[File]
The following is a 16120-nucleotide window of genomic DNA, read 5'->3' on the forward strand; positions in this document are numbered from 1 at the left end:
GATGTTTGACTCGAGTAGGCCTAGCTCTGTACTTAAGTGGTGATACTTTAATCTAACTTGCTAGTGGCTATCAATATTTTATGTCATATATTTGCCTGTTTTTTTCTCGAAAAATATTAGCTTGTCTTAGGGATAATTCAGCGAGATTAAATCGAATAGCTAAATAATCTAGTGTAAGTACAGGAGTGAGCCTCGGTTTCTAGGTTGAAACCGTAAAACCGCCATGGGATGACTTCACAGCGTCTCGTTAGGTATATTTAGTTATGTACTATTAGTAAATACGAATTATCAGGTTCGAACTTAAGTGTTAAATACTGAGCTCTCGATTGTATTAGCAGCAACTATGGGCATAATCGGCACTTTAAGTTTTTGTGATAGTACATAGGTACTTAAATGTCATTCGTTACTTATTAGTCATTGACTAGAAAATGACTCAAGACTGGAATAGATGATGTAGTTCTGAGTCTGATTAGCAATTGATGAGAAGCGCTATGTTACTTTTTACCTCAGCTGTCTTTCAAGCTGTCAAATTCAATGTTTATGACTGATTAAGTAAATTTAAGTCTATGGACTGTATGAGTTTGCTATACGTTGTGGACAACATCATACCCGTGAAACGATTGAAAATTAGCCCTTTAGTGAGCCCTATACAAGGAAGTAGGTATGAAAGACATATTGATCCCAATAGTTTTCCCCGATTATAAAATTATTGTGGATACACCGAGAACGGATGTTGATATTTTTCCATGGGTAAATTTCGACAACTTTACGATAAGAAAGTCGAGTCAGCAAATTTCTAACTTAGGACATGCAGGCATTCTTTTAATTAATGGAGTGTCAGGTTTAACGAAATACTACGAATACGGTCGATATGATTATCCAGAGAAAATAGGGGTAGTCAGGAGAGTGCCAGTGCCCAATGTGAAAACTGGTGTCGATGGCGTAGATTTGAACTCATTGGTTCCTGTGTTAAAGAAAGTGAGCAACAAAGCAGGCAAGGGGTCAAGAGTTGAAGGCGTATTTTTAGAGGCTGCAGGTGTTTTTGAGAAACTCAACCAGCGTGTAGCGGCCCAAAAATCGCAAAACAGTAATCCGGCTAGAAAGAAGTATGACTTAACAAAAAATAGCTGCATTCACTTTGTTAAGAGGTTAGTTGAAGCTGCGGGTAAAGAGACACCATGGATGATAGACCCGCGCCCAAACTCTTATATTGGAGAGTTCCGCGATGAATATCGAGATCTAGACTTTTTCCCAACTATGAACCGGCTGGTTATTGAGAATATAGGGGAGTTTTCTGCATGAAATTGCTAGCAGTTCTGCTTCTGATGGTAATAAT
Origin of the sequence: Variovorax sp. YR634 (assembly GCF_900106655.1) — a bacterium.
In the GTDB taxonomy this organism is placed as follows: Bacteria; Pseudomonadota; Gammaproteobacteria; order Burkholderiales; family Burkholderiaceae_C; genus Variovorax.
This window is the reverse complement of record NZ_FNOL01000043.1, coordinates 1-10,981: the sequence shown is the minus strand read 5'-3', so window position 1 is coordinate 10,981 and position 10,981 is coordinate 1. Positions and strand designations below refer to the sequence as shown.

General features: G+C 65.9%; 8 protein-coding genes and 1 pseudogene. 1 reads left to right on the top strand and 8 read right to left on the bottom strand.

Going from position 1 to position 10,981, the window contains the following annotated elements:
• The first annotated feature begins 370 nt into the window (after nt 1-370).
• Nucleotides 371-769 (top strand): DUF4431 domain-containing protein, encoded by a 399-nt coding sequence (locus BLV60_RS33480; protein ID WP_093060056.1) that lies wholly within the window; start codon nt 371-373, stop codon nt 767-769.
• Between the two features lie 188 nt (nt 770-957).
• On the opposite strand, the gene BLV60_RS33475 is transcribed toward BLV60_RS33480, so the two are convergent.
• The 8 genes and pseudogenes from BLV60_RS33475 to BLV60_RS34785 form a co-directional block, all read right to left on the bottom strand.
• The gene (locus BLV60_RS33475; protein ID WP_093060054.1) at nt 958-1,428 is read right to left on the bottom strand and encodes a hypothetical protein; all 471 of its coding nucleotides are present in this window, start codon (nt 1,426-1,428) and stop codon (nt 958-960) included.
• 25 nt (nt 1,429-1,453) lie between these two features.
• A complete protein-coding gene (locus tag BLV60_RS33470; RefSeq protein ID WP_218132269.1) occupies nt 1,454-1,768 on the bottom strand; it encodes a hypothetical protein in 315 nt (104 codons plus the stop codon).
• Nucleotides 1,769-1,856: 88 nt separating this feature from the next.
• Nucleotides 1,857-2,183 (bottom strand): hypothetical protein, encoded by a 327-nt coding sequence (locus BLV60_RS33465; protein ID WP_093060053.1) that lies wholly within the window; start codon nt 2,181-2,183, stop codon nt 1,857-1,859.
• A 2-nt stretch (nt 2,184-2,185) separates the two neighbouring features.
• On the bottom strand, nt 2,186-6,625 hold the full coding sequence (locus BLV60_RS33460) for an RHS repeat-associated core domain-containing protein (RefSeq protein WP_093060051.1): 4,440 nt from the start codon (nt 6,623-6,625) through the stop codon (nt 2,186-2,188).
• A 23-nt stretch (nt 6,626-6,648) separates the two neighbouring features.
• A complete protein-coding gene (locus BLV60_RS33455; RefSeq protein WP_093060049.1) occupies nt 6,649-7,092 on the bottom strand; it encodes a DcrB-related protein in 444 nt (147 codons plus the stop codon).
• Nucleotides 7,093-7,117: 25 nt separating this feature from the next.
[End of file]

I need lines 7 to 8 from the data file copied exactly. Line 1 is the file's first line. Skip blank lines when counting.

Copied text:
Going from position 1 to position 10,981, the window contains the following annotated elements:
• The first annotated feature begins 370 nt into the window (after nt 1-370).